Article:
People looking to buy property in France can negotiate, on average, 6% off the price of a house or flat – the biggest room for manoeuvre since 2010.
The figure, which refers to prices at the end of 2022, has increased around 50% nationally over the past year, according to the LPI-SeLoger barometer.
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The margin of negotiation measures the difference between the advertised price of a property when the mandat de vente is signed between the seller and estate agent, and the final sale price.
House prices tend to be more flexible, the statistics show, with a 6.4% margin compared to 5.6% for flats.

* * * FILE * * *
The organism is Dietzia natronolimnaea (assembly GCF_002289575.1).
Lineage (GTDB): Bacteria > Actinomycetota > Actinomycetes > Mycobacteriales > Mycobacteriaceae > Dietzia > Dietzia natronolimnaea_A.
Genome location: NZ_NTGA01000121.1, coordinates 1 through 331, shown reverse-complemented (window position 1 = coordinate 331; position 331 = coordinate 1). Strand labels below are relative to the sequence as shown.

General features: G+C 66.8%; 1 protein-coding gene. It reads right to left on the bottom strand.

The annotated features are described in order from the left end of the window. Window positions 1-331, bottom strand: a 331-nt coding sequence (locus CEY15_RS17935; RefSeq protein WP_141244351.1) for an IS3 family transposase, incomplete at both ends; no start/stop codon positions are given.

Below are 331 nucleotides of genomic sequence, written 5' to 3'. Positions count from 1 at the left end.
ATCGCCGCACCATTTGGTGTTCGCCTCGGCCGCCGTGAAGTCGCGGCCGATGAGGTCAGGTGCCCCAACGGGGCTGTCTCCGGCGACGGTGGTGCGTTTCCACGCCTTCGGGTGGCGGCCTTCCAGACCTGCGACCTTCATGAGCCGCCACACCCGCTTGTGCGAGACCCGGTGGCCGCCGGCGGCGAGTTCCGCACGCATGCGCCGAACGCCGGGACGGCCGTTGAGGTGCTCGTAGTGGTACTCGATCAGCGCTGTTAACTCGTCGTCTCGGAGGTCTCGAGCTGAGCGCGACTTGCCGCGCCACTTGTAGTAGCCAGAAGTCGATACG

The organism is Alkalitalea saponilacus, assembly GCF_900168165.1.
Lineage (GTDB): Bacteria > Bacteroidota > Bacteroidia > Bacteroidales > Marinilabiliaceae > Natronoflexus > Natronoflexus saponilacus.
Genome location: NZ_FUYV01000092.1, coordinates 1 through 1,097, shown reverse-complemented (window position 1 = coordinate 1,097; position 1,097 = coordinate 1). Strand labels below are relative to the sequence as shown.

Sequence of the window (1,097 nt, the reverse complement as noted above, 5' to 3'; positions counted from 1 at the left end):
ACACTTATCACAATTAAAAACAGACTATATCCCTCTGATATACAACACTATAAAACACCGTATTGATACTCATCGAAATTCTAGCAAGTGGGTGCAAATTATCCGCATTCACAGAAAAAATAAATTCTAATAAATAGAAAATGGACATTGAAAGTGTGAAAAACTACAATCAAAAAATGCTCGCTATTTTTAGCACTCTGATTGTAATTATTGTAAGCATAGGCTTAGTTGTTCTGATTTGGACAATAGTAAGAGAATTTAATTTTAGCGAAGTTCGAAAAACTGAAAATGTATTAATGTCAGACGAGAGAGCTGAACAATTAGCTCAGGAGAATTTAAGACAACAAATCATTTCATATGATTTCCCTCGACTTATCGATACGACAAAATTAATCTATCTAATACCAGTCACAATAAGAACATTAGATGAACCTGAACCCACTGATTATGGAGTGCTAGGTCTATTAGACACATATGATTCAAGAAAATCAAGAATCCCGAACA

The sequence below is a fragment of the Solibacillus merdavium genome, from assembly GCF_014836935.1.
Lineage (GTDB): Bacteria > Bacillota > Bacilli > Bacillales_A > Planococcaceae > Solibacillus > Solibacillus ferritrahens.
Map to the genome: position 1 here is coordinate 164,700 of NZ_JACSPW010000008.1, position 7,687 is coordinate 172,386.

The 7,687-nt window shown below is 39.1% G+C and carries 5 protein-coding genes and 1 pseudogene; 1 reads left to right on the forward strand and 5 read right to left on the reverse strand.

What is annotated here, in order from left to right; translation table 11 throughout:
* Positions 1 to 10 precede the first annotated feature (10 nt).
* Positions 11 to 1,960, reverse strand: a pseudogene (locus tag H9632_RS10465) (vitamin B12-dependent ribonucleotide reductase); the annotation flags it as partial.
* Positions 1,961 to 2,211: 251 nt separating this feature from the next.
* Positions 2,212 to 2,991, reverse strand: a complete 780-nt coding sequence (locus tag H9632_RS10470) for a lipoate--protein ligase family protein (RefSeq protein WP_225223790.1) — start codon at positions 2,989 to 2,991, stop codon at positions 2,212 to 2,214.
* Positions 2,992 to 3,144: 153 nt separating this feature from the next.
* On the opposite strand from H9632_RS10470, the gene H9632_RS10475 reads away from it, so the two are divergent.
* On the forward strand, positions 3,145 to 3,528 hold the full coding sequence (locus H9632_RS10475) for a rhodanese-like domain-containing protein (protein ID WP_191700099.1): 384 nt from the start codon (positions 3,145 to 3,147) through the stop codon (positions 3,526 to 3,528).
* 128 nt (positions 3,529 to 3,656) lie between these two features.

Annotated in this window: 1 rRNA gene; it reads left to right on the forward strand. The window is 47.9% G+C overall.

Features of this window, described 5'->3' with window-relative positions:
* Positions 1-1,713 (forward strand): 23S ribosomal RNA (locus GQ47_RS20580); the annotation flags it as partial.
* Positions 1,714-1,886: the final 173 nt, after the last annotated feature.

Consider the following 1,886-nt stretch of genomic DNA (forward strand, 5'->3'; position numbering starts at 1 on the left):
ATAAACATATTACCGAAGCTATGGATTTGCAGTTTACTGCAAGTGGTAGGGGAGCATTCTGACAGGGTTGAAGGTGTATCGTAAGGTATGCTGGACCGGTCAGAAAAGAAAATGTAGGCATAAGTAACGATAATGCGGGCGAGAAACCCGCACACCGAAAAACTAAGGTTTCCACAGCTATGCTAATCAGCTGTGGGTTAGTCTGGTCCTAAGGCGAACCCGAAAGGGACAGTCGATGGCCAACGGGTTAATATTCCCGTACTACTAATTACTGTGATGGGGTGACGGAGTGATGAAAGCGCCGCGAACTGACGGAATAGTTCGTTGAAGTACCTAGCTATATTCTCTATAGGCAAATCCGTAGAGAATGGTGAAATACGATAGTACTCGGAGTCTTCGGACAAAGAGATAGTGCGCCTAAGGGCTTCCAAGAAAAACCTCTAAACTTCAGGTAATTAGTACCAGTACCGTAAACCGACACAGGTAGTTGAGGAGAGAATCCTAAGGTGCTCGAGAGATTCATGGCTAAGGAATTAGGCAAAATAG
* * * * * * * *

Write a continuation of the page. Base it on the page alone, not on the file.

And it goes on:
And you can knock the price down even more in rural regions, with margins of almost 9% on houses in Picardy, 7.42% in Lower Normandy and 7.18% in Nord-Pas-de-Calais.
Margin of negotiation in your area
However, the figures do not necessarily equate to increased purchasing power for buyers, warn experts.
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"Access to credit has become considerably more difficult for households in recent months," Michel Mouillart, spokesman for the LPI-SeLoger barometer, told Capital.
While in December 2021 people could borrow €223,896 on average, by December 2022 that amount had fallen to €194,020.
People’s buying power is also affected by a rapid increase in the price of property over recent years, especially 2020 and 2021.
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Why French property prices are expected to fall 5-10% in 2023